Special Feature, by Charles V DeVet – Book Review by Fred Patten
by Pup Matthias
Submitted by Fred Patten, Furry’s favorite historian and reviewer.
Special Feature, by Charles V. DeVet.
NYC, Avon Books, June 1975, paperback 95¢ (176 pages)
Special Feature is a terrible s-f novel about terrible characters. It is hard to tell which are the more unlikable, the humans or the cat-people. But taken as a noir thriller in which the reader is gradually brought to sympathize with some seriously flawed characters, or as a funky “how many things can you find wrong with this s-f scenario?” quiz, Special Feature is an unusual and fascinating page-turner.
Pentizel, a cat-women from the banned planet Paarae, has stolen a spaceship and flown to Earth. Due to the icy climate of Paarae, she chooses St. Paul, Minnesota in winter in which to secretly hide.
Although her goal is pointedly kept mysterious (except for being given away in the cover blurb), she is immediately identified as arrogant, cruel, and contemptuous of humanity:
“Once inside her room [in a slum hotel], she locked the door, drew in a deep breath and let it out. Her whole body relaxed with the expelled breath. A world lay within her eager grasp, a world in which to lose herself. And a billion decadent weaklings to be maneuvered in any way that suited her.” (p. 8)
Unknown to Pentizel, St. Paul is completely covered by surveillance cameras, in seemingly every street and almost every room of every building. Howard Benidt, manager of TV station RBC, sees the cat-woman’s assault and stealing of a pedestrian’s clothes, and her checking into the flophouse in disguise. Benidt decides to make a “Special Feature” out of this alien invasion of Earth, to boost his channel’s ratings and his own prestige among its management:
“The room was getting warm. Benidt took off his coat and hung it on the back of his chair. ‘Now I want a top-grade build-up on this. Play up strong the potentiality of violence: assault, murder, blood. Make it good. Start cutting in immediately — on whatever program’s running on the channel now – with tantalizers. Don’t tell them exactly what the feature will be. Let them use their imagination. Build up their curiosity – and impatience – for the start of the biggest, live thrill show in the annals of video.” (p. 15)
If you are wondering how Benidt can get away with this, keep wondering. It is not until page 60 that the commissioner of police tries to claim authority to stop the TV special and capture or kill Pentizel because:
“‘Killing that salesman outside the Holiday Inn was too much. As you are well aware. The old plastic surgeon was an ex-felon with demerits a yard long – and with no relatives to complain. We let that pass. But when you allow a reputable citizen to be killed, it has to stop.’”
Benidt quickly phones an RBC executive with political pull, who is very pleased that, “‘We’ve topped all previous ratings – on any network.’” He gets a reprieve for the program, and the cat’s gory continued freedom, to go on. Other questions such as how or why a TV station has been able (both technically and socially) to install cameras throughout the city to rival those in Orwell’s 1984; or how Earth has acquired colony planets around several stars to which one- and two-man spaceships can fly in just a week, while St. Paul seems unchanged (except for the omnipresent TV cameras) since the 1970s (there are references to “Minnesota Mining and Manufacturing”; how long has it been since anyone called that company by its full name instead of “3M”?), go equally unanswered.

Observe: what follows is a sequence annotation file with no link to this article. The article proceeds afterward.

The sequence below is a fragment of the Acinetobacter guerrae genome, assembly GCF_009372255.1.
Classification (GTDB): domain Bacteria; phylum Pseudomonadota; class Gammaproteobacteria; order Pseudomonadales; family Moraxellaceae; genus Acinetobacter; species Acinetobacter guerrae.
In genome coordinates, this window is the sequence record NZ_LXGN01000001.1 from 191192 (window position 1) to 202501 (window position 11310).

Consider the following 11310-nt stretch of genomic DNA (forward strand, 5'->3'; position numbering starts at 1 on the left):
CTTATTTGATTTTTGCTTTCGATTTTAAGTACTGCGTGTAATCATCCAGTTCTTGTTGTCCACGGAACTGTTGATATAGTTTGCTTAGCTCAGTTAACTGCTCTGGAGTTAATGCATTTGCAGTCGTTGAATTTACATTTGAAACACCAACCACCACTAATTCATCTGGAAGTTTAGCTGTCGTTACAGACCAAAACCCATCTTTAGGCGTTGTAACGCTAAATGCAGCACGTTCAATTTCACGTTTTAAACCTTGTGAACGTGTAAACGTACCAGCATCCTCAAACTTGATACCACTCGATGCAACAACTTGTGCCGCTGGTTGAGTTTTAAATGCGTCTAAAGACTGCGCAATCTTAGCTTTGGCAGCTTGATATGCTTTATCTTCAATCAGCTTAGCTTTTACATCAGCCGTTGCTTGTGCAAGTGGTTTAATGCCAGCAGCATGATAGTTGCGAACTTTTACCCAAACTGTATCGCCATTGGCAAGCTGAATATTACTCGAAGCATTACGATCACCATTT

The serious questions are what Pentizel and, later, her mate Marror are up to in St. Paul; whether they can accomplish their goal while having been turned without their knowledge into a TV spectacle by Benidt; and, after they find out and vow vengeance against him in particular, whether Benidt can escape:
“Benidt had no illusions now. His life – melodramatic as the expression may sound – hung in the balance. Unless he could outmaneuver the cat female and do it soon, she would kill him. He had to do what he could to defend himself, without waste of time.” (p. 114)
Special Feature is what is known as an idiot-plot novel. If any of the characters exhibited any common sense (including the background characters such as the security forces who operate compounds surrounded by high fences with tree branches conveniently overhanging them), the story would fall apart. But despite knowing this, DeVet has written a gripping suspense story that will hold the reader to find out what happens next.
Pentizel and Marror talk and plan strategy in several scenes, but they are not anthropomorphized as much as portrayed as super-intelligent felines with an instinct to toy with their adversary before killing him. Whether this will give the increasingly desperate Benidt the chance to survive is for the reader to find out.
Special Feature is unusual in having a cover by George Wilson, best-known for hundreds of painted covers for Gold Key comic books and covers of paperback novelizations of such newspaper comic strips as Flash Gordon and The Phantom, but not for original novels.